James Cerqua, 57, of Clairton serves on the city's municipal authority board. He is charged with two counts of corrupt organization, one count of dealing in proceeds of illegal activity, one count of gambling devices and one count of pool selling and bookmaking.
According to the criminal complaint, Cerqua assisted Back Alley Vending with locating new “stops,” or locations for machines and gambling activity. He is accused of placing sports bets.
Singer Robert Bogesdorfer, 67, of Irwin is more commonly known as Bo Wagner. He performs in McKeesport and surrounding areas with his “Rat Pack.”
Bogesdorfer was named as one of the collectors, and is charged with two counts of corrupt organization, one count of dealing in proceeds of illegal activity, one count of gambling devices and one count of conspiracy.
Twin Oaks owner Mark Novakovich, 55, of White Oak is charged with one count of gambling devices.
“I feel like I'm a small minnow in a large pond,” Novakovich said. “We're in a business just trying to make a dollar. We're not trying to get rich. Ask any bar owner. They'll tell you. That's what it is.”
He would not comment on how much money the machines in his business generated. He testified before the grand jury.
Others charged are:
• Timothy John Minkus, 31, of West Mifflin — two counts of corrupt organization, one count of dealing in proceeds of illegal activity, one count of gambling devices, one count of lotteries and one count of conspiracy.
• Frank C. Reese, 61, of McKeesport — two counts of corrupt organization, one count of dealing in proceeds of illegal activity, one count of gambling devices and one count of conspiracy.
• Rodney Elia Iannelli, 53, of Ohio Township — two counts of corrupt organization, one count of dealing in proceeds of illegal activity, one count of lotteries and one count of conspiracy.
• Catherine Gouker, 55, of Belle Vernon — one count each of gambling devices, pool selling and bookmaking.
• Jeffrey F. Risha, 59, of Belle Vernon — one count each of pool selling and bookmaking.
• Terence P. McNelis, 52, of Whitehall — one count each of corrupt organization, dealing in proceeds of illegal activity, lotteries, pool selling and bookmaking and conspiracy.
• Kirk A. Mollica, 46, of Elizabeth — two counts each of corrupt organization and conspiracy, and one count each of dealing in proceeds of illegal activity, lotteries and gambling devices.
• Eugene “Red” Kowalski, 65, of North Huntingdon Township — two counts of corrupt organization, and one count each of dealing in proceeds of illegal activity, gambling devices and conspiracy.
Trib Total Media staff writer Jason Cato contributed to this story. Michael DiVittorio is a staff writer for Trib Total Media. He can be reached at 412-664-9161 ext. 1965, or email@example.com.
Show commenting policy
TribLive commenting policy
You are solely responsible for your comments and by using TribLive.com you agree to our Terms of Service.
We moderate comments. Our goal is to provide substantive commentary for a general readership. By screening submissions, we provide a space where readers can share intelligent and informed commentary that enhances the quality of our news and information.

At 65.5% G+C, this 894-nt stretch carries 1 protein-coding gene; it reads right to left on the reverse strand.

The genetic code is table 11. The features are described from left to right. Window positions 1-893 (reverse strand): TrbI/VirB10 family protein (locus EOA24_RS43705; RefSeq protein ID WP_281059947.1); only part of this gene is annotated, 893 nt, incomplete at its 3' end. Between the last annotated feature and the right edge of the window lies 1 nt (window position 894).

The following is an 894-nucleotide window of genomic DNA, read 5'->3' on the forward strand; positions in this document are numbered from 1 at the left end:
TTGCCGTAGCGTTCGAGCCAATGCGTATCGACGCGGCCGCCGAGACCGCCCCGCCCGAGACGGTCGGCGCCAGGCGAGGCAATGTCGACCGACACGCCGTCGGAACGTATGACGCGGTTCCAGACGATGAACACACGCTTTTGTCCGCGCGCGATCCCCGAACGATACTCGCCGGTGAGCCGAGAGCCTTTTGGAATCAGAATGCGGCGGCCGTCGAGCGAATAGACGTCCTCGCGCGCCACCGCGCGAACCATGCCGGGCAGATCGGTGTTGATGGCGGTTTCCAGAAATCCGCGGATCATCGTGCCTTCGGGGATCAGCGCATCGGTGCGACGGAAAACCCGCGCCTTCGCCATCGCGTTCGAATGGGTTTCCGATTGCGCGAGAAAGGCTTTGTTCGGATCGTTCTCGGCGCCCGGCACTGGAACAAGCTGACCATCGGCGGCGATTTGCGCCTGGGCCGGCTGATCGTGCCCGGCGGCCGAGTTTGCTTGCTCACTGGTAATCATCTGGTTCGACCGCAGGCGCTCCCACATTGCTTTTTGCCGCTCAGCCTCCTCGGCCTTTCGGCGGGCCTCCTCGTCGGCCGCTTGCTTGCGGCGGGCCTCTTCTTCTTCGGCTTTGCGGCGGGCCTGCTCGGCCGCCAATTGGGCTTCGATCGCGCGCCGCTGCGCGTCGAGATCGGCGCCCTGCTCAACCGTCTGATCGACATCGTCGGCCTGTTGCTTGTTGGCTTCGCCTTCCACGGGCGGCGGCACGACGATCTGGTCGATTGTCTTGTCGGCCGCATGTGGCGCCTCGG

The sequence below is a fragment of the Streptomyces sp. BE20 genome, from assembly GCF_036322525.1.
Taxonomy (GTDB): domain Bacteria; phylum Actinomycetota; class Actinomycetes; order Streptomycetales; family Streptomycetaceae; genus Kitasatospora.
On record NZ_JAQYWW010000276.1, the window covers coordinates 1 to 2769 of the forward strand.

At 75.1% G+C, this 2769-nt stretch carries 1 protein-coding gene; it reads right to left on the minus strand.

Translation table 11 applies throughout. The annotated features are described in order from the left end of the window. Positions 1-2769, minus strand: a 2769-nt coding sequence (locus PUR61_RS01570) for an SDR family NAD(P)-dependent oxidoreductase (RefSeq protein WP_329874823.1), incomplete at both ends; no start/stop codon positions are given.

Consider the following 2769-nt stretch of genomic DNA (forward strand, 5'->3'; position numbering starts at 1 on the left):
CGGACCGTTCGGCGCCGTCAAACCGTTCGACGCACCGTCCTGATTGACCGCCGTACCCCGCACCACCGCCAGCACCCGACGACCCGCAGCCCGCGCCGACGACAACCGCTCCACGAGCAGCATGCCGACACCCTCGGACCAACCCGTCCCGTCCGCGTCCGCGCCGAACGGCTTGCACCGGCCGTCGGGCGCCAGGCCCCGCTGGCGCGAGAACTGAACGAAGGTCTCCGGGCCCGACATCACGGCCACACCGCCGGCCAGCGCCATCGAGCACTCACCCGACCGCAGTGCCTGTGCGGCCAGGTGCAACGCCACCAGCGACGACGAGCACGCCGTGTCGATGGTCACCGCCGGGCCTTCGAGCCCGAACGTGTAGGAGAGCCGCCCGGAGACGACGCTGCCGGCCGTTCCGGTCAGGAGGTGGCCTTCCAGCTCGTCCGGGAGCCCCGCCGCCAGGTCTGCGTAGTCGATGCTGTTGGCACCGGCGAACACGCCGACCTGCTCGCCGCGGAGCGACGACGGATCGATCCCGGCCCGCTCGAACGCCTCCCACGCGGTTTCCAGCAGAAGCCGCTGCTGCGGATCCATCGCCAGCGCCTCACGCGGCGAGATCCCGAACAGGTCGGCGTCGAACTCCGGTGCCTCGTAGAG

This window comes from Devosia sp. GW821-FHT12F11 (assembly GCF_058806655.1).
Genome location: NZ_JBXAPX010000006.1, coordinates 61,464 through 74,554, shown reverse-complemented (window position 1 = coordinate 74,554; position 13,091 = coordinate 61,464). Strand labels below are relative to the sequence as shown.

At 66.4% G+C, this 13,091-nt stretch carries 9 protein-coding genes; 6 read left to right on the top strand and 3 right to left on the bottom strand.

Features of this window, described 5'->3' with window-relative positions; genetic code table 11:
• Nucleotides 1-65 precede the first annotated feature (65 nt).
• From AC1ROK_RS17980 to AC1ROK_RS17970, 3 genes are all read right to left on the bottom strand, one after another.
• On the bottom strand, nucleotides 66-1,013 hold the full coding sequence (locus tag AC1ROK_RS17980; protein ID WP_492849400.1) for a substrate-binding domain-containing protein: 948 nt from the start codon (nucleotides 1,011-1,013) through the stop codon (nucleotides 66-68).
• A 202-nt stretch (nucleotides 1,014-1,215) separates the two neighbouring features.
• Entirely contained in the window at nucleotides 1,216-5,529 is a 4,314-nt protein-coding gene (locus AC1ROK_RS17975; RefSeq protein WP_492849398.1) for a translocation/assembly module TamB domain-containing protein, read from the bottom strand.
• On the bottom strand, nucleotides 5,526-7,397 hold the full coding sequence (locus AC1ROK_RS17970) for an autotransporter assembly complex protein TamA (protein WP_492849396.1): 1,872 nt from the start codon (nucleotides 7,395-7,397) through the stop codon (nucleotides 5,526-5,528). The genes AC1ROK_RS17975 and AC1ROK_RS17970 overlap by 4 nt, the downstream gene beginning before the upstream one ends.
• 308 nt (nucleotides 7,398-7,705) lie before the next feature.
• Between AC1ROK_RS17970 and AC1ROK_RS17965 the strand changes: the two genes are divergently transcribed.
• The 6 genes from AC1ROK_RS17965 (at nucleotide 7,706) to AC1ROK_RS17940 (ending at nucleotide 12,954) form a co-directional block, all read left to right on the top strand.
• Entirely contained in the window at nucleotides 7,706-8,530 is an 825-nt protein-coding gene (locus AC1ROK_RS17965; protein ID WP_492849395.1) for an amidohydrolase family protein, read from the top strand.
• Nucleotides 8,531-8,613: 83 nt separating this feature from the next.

While most comments will be posted if they are on-topic and not abusive, moderating decisions are subjective. We will make them as carefully and consistently as we can. Because of the volume of reader comments, we cannot review individual moderation decisions with readers.
We value thoughtful comments representing a range of views that make their point quickly and politely. We make an effort to protect discussions from repeated comments either by the same reader or different readers.
We follow the same standards for taste as the daily newspaper. A few things we won't tolerate: personal attacks, obscenity, vulgarity, profanity (including expletives and letters followed by dashes), commercial promotion, impersonations, incoherence, proselytizing and SHOUTING. Don't include URLs to Web sites.
We do not edit comments. They are either approved or deleted. We reserve the right to edit a comment that is quoted or excerpted in an article. In this case, we may fix spelling and punctuation.
We welcome strong opinions and criticism of our work, but we don't want comments to become bogged down with discussions of our policies and we will moderate accordingly.
We appreciate it when readers and people quoted in articles or blog posts point out errors of fact or emphasis and will investigate all assertions. But these suggestions should be sent via e-mail. To avoid distracting other readers, we won't publish comments that suggest a correction. Instead, corrections will be made in a blog post or in an article.
- Summer workers help fight Mon Valley neighborhood blight
- McKeesport convenience store sells winning ticket
- Elizabeth Bridge to receive $17.1M rehabilitation
- Elizabeth prepares for first-ever farmers market
- Bridge rehab is largest Mon-Yough project
- Steel Valley School District considers measures to bus students
- Glassport police name new chief
- Antiques appraiser shares expertise with Mon Valley crowd
- U.S. Steel looks to expand Research & Technology Center in Munhall
- Residents express thanks to Allegheny County Housing Authority
- PHEAA, FAFSA scams threaten students, families